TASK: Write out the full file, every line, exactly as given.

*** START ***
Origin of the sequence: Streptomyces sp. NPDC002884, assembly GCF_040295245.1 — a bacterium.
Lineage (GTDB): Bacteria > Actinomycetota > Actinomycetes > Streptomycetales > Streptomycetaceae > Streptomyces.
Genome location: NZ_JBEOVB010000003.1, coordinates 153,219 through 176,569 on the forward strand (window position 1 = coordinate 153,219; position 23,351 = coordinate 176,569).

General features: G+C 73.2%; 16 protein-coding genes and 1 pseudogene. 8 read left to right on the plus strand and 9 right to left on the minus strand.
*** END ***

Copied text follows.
Origin of the sequence: Streptomyces sp. NPDC002884, assembly GCF_040295245.1 — a bacterium.
Lineage (GTDB): Bacteria > Actinomycetota > Actinomycetes > Streptomycetales > Streptomycetaceae > Streptomyces.
Genome location: NZ_JBEOVB010000003.1, coordinates 153,219 through 176,569 on the forward strand (window position 1 = coordinate 153,219; position 23,351 = coordinate 176,569).

General features: G+C 73.2%; 16 protein-coding genes and 1 pseudogene. 8 read left to right on the plus strand and 9 right to left on the minus strand.